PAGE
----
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Linksys WRT54GS Power Supply Question

Discussion in 'Cisco/Linksys Wireless Routers' started by links, Aug 4, 2006.

  1. links

    links LI Guru Member


    I have just got a WRT54GS v1 off ebay (I also have a WRT54GS v4).

    However, the power supply doesn't have linksys on it and is rated at 7.5v 1000mA. I guessing they guy has given me the wrong one as my other WRT54GS has a 12v power supply with the linksys logo on it, and the documentation for both mentions a 12v supply.

    Can anyone confirm what power supply the WRT54GS v1 should have?
  2. foxwalker

    foxwalker Guest

    As far as I know you just have to be sure that the voltage, amper and hz are the same as supposed for this type of equipment. You should be able to see that in the manual that goes with the router.
    I myself have a WRT54G from USA - it came with a 110V of course, I got a new power supply with 220V and it works fine. I jjust checked the above mentioned points..... :thumbup:

  3. asterger

    asterger Network Guru Member

    Have a G and an SL. Both of those came with AC adaptors rated 12v @ 1A.


    -- Alan
  4. u3gyxap

    u3gyxap Network Guru Member

    WRT54GS v1 comes with a Linksys branded power supply, 12v 1000mA.
  5. shadowmasterPL

    shadowmasterPL LI Guru Member

    Internally, WRT54 routers are using two voltages - 5V and 3,3V. There are two switching voltage regulators on the router's mainboard (you can see two coils on the left side of the board, and two Anachip's AP1513 step-down DC-DC converter chips - WRT54G v5).
    Router should work with voltages as low as 6V and as high as 17V (maximum input voltage for the regulators is 18V).

    Linksys branded power supply is not stabilised one, and without a load outputs about 16V - nothing is burning ;)

    So, if it works then just don't worry.
  6. links

    links LI Guru Member

    Thanks all. :thumbup: I did try the power supply before I saw your reply, and it seemed ok.
  7. u3gyxap

    u3gyxap Network Guru Member

    Not sure if 1000mA of 7.5V is enough. 6V 1000mA was not enough for me and the power supply got melted down (literaly) after about 24hrs of use.
    Get a generic 12V 1000mA power supply if you get a chance, just to be safe.
  8. gaogi

    gaogi Network Guru Member

    Original power supply is 12V 1A, which translates to 12 watts of power. your 7.5V 1A adapter only supplies 7.5 watts of power. I would try to find a power adapter that puts out at least as much power (in watts) as the original power supply.
  9. shadowmasterPL

    shadowmasterPL LI Guru Member

    ... or if you own a multimeter, you can measure how much current does the router need in practice (when using the 7,5V PSU).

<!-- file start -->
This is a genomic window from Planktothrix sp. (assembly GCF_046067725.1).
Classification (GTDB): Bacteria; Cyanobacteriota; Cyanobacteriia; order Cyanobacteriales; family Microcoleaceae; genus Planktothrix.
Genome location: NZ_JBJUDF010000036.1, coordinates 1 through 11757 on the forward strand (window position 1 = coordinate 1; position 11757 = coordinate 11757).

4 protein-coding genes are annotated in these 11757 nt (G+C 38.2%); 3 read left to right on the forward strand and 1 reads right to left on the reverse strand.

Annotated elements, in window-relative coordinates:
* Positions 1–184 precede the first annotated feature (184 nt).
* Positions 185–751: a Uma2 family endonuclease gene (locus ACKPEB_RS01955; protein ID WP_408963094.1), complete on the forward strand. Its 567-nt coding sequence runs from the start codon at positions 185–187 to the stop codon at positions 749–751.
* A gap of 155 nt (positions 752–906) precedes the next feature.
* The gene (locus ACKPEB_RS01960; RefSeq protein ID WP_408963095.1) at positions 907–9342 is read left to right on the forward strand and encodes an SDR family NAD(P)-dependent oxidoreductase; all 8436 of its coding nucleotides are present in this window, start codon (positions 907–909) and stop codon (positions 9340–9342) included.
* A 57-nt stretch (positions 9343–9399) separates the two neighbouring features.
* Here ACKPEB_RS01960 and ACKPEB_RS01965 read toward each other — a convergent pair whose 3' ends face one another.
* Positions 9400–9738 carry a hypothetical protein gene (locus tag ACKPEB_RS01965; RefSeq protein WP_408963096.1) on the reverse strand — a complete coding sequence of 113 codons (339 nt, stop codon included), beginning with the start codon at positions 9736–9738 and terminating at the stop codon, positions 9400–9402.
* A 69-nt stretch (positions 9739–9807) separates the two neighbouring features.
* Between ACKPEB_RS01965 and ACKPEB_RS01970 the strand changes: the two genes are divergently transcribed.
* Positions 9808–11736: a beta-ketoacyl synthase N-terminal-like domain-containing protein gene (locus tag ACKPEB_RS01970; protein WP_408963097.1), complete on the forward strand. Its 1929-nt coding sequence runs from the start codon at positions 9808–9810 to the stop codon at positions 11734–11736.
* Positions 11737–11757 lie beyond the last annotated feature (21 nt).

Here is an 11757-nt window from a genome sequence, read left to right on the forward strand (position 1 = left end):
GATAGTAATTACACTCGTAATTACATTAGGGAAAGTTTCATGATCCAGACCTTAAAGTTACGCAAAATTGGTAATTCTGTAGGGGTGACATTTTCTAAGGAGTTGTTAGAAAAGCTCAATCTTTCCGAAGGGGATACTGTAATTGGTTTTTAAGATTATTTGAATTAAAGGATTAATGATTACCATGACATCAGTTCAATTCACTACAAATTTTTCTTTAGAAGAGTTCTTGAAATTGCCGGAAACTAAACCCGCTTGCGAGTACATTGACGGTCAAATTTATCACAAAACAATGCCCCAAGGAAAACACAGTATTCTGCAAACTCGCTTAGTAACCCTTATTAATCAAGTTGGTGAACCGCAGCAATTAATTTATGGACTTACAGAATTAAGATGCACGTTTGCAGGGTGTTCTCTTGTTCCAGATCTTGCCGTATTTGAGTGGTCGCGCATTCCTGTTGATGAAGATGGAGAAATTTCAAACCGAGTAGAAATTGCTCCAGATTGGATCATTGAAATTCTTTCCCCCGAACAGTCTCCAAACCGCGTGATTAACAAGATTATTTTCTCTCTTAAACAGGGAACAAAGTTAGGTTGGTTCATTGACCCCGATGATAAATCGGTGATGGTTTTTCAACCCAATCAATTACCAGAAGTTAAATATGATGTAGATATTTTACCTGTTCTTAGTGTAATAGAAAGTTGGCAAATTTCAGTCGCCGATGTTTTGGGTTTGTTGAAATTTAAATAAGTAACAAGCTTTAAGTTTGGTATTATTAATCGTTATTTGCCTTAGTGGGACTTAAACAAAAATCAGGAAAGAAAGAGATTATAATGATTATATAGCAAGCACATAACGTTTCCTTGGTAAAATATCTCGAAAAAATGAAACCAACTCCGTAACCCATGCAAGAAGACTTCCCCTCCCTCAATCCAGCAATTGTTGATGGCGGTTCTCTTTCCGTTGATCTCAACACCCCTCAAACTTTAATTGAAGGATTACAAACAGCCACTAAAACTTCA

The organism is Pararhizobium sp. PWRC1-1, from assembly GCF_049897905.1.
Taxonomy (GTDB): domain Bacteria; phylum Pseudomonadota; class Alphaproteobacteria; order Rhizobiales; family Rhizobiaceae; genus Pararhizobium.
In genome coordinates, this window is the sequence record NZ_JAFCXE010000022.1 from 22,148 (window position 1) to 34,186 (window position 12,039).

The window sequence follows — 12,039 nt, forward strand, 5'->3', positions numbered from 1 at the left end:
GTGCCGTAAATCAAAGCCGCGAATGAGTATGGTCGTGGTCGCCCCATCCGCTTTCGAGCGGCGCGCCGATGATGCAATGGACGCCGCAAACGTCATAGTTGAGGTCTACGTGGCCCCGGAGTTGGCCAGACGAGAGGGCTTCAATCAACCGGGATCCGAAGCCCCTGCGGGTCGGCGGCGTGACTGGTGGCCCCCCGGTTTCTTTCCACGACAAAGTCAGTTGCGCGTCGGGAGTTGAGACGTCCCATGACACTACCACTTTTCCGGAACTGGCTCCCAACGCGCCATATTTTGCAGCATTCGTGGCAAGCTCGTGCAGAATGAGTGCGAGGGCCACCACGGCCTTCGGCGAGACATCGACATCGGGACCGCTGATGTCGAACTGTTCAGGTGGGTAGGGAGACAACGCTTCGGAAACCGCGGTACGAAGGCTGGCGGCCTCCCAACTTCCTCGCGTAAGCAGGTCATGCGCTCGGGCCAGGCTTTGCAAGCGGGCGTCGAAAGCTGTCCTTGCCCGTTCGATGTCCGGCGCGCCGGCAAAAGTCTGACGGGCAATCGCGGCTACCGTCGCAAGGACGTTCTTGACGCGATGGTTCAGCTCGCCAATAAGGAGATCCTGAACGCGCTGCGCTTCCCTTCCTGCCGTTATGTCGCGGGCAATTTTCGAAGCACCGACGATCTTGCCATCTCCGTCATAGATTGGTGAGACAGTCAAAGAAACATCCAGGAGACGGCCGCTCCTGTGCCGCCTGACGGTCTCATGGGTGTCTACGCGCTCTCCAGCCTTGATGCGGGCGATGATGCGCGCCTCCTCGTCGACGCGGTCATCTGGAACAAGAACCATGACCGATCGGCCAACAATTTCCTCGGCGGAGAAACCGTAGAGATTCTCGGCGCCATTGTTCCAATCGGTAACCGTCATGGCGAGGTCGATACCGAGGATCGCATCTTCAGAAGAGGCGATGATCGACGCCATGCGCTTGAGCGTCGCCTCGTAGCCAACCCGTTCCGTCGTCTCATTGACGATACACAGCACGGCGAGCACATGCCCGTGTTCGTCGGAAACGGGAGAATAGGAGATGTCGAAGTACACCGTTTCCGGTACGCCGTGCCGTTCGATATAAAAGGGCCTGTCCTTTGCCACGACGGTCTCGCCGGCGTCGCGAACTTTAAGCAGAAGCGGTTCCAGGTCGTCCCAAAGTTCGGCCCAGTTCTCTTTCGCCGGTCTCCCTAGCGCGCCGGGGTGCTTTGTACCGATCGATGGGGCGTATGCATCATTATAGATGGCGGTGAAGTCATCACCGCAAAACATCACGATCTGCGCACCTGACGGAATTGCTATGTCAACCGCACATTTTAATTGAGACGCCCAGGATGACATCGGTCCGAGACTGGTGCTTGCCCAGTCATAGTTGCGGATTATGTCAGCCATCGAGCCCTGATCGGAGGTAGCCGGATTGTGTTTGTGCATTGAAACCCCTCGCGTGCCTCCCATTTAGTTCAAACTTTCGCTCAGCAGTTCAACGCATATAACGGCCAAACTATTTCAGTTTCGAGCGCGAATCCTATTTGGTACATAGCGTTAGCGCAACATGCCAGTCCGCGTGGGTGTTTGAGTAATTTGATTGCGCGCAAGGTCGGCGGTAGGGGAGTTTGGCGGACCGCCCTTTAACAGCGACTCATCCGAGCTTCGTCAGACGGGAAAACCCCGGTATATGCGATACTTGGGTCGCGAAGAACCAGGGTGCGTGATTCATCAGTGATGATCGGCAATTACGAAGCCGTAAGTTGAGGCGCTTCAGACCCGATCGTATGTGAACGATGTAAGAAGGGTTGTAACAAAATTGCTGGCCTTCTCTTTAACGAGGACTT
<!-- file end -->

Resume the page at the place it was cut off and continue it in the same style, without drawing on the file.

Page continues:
10. HennieM

    HennieM Network Guru Member

    Somewhere on the net it's posted that the WRT54 routers draw about 0.46A from the stock supply, with some 0.02A jumps as wired clients are connected. That makes it about 6W. So, a 6V 1A supply would be running full blast to keep up, while a 7.5V supply (which probably supplies 9V or so unloaded if a transformer type) should run at about 80%. It might do, but will most likely get very warm. The suggestion of a 12V/1A generic supply is your best bet IMHO.
  11. WhiteFox_c

    WhiteFox_c Guest

    12VDC 1A (Positive center) confirmed with WRT54GS V2.0
  12. HennieM

    HennieM Network Guru Member

    I tested the power requirements of a WRT54GSv5.1 and a WRT54GLv1.1 recently. Both routers had just AP+WDS at 84mW, and only wireless clients, so everything I did not need at the time was disabled.

    Both routers draw about 220 - 250mA at 12.6V = about 3W
  13. links

    links LI Guru Member

  14. u3gyxap

    u3gyxap Network Guru Member

    IT, that will be suitable.
  15. HennieM

    HennieM Network Guru Member

    The WRTs do not require a regulated supply, but a semi-regulated one, as far as I can tell, as it has voltage regulators on-board. This means the supply must have at least some smoothing capacitors, as the WRTs don't have smoothing caps on-board. Smoothing caps makes rectified AC a little "smoother" (just like the name says...)

    Looking at questions/answers/comments on the Maplin page, it is not clear whether this supply contains smoothing caps. Maplin also seems to suggest a different supply (VN10L) on a question for driving a router at 800mA.

    Some of the Nokia power supplies (different game but I'm just trying to make a point) contain just a transformer and a rectifier - no smoothing. For a "smart" phone that does its own charging regulation this is OK, but it would not work for a device requiring smoothish DC (to make regulated DC on-board).

    I would think that an adapter sold as an "AC/DC adapter" would do a little smoothing though, but maybe you can ask them.

    Also, be sure to run it at 12V, positive center.
  16. afishe2000

    afishe2000 Network Guru Member

    I have my routers running on IBM Thinkpad power supplies so the are multi-voltage. Plenty to be found on eBay.

    Copied from Digg:


    by tievolu on 4/05/06
    [comment buried, show commenthide comment] + 0 diggs That's odd.

    The power supply that ships with the WRT54G is 12V, and the unit can accept a very wide range of input voltage (between 4V and 27V for a regulated power supply). Have a look at this site:


    which specifically recommends using laptop power supplies to power your WRT54G (speicifically, IBM Thinkpad power supplies are known to work well).

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